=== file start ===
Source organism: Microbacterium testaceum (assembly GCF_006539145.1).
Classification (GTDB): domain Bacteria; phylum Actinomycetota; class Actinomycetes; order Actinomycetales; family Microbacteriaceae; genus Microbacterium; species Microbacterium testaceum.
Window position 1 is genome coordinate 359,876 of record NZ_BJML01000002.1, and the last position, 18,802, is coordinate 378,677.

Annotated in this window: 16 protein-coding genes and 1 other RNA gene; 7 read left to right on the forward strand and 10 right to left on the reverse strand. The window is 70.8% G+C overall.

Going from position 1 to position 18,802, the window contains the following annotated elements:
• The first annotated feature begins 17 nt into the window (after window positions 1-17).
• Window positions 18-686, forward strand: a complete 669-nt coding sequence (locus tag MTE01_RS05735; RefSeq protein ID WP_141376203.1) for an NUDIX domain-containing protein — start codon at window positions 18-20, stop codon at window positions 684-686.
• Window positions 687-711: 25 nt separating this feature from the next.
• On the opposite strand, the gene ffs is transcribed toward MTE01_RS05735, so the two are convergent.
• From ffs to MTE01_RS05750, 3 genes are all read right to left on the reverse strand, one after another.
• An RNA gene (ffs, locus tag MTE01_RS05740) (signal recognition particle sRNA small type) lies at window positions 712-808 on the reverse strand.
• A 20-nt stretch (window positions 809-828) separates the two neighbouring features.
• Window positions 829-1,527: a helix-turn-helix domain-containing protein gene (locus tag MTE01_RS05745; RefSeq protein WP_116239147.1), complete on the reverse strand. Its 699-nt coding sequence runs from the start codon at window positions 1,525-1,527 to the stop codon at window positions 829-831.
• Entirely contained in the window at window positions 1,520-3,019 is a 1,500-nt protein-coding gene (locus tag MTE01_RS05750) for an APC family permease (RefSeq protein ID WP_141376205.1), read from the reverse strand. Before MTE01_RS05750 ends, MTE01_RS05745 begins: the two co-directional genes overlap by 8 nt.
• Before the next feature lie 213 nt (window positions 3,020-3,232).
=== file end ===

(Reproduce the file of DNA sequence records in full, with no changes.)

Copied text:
Source organism: Microbacterium testaceum (assembly GCF_006539145.1).
Classification (GTDB): domain Bacteria; phylum Actinomycetota; class Actinomycetes; order Actinomycetales; family Microbacteriaceae; genus Microbacterium; species Microbacterium testaceum.
Window position 1 is genome coordinate 359,876 of record NZ_BJML01000002.1, and the last position, 18,802, is coordinate 378,677.

Annotated in this window: 16 protein-coding genes and 1 other RNA gene; 7 read left to right on the forward strand and 10 right to left on the reverse strand. The window is 70.8% G+C overall.

Going from position 1 to position 18,802, the window contains the following annotated elements:
• The first annotated feature begins 17 nt into the window (after window positions 1-17).
• Window positions 18-686, forward strand: a complete 669-nt coding sequence (locus tag MTE01_RS05735; RefSeq protein ID WP_141376203.1) for an NUDIX domain-containing protein — start codon at window positions 18-20, stop codon at window positions 684-686.
• Window positions 687-711: 25 nt separating this feature from the next.
• On the opposite strand, the gene ffs is transcribed toward MTE01_RS05735, so the two are convergent.
• From ffs to MTE01_RS05750, 3 genes are all read right to left on the reverse strand, one after another.
• An RNA gene (ffs, locus tag MTE01_RS05740) (signal recognition particle sRNA small type) lies at window positions 712-808 on the reverse strand.
• A 20-nt stretch (window positions 809-828) separates the two neighbouring features.
• Window positions 829-1,527: a helix-turn-helix domain-containing protein gene (locus tag MTE01_RS05745; RefSeq protein WP_116239147.1), complete on the reverse strand. Its 699-nt coding sequence runs from the start codon at window positions 1,525-1,527 to the stop codon at window positions 829-831.
• Entirely contained in the window at window positions 1,520-3,019 is a 1,500-nt protein-coding gene (locus tag MTE01_RS05750) for an APC family permease (RefSeq protein ID WP_141376205.1), read from the reverse strand. Before MTE01_RS05750 ends, MTE01_RS05745 begins: the two co-directional genes overlap by 8 nt.
• Before the next feature lie 213 nt (window positions 3,020-3,232).